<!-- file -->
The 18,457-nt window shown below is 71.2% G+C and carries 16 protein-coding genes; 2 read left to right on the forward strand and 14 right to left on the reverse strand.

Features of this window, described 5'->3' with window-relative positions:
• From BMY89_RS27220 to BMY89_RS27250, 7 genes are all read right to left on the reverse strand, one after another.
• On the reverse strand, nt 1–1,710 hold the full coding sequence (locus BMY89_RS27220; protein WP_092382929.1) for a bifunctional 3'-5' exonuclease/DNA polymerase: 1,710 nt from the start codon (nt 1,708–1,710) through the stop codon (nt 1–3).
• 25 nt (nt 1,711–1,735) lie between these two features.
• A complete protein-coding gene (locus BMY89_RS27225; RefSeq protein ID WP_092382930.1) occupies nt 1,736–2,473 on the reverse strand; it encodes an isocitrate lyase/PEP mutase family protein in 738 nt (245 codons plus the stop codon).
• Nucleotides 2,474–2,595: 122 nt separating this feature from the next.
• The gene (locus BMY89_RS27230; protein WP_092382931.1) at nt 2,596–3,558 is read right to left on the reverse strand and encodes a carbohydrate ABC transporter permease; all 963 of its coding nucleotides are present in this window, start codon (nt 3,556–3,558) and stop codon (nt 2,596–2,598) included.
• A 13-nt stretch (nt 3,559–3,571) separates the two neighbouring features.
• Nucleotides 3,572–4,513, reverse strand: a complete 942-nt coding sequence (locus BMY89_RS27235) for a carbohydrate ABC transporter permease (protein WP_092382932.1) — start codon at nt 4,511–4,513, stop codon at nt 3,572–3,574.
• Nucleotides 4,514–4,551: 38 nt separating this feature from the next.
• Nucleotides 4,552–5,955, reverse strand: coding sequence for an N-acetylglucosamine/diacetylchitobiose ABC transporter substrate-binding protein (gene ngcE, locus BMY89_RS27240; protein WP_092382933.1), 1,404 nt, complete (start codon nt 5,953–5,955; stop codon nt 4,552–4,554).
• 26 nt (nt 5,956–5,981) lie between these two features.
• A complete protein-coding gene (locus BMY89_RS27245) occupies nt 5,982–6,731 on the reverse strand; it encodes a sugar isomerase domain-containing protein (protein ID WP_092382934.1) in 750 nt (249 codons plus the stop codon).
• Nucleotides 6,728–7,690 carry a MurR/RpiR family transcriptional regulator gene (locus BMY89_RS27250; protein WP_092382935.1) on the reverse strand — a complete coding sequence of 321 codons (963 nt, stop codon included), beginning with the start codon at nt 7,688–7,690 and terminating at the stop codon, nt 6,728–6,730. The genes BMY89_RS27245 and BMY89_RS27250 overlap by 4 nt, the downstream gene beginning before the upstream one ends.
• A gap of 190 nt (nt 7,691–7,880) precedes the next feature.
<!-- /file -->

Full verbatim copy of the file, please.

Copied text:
The 18,457-nt window shown below is 71.2% G+C and carries 16 protein-coding genes; 2 read left to right on the forward strand and 14 right to left on the reverse strand.

Features of this window, described 5'->3' with window-relative positions:
• From BMY89_RS27220 to BMY89_RS27250, 7 genes are all read right to left on the reverse strand, one after another.
• On the reverse strand, nt 1–1,710 hold the full coding sequence (locus BMY89_RS27220; protein WP_092382929.1) for a bifunctional 3'-5' exonuclease/DNA polymerase: 1,710 nt from the start codon (nt 1,708–1,710) through the stop codon (nt 1–3).
• 25 nt (nt 1,711–1,735) lie between these two features.
• A complete protein-coding gene (locus BMY89_RS27225; RefSeq protein ID WP_092382930.1) occupies nt 1,736–2,473 on the reverse strand; it encodes an isocitrate lyase/PEP mutase family protein in 738 nt (245 codons plus the stop codon).
• Nucleotides 2,474–2,595: 122 nt separating this feature from the next.
• The gene (locus BMY89_RS27230; protein WP_092382931.1) at nt 2,596–3,558 is read right to left on the reverse strand and encodes a carbohydrate ABC transporter permease; all 963 of its coding nucleotides are present in this window, start codon (nt 3,556–3,558) and stop codon (nt 2,596–2,598) included.
• A 13-nt stretch (nt 3,559–3,571) separates the two neighbouring features.
• Nucleotides 3,572–4,513, reverse strand: a complete 942-nt coding sequence (locus BMY89_RS27235) for a carbohydrate ABC transporter permease (protein WP_092382932.1) — start codon at nt 4,511–4,513, stop codon at nt 3,572–3,574.
• Nucleotides 4,514–4,551: 38 nt separating this feature from the next.
• Nucleotides 4,552–5,955, reverse strand: coding sequence for an N-acetylglucosamine/diacetylchitobiose ABC transporter substrate-binding protein (gene ngcE, locus BMY89_RS27240; protein WP_092382933.1), 1,404 nt, complete (start codon nt 5,953–5,955; stop codon nt 4,552–4,554).
• 26 nt (nt 5,956–5,981) lie between these two features.
• A complete protein-coding gene (locus BMY89_RS27245) occupies nt 5,982–6,731 on the reverse strand; it encodes a sugar isomerase domain-containing protein (protein ID WP_092382934.1) in 750 nt (249 codons plus the stop codon).
• Nucleotides 6,728–7,690 carry a MurR/RpiR family transcriptional regulator gene (locus BMY89_RS27250; protein WP_092382935.1) on the reverse strand — a complete coding sequence of 321 codons (963 nt, stop codon included), beginning with the start codon at nt 7,688–7,690 and terminating at the stop codon, nt 6,728–6,730. The genes BMY89_RS27245 and BMY89_RS27250 overlap by 4 nt, the downstream gene beginning before the upstream one ends.
• A gap of 190 nt (nt 7,691–7,880) precedes the next feature.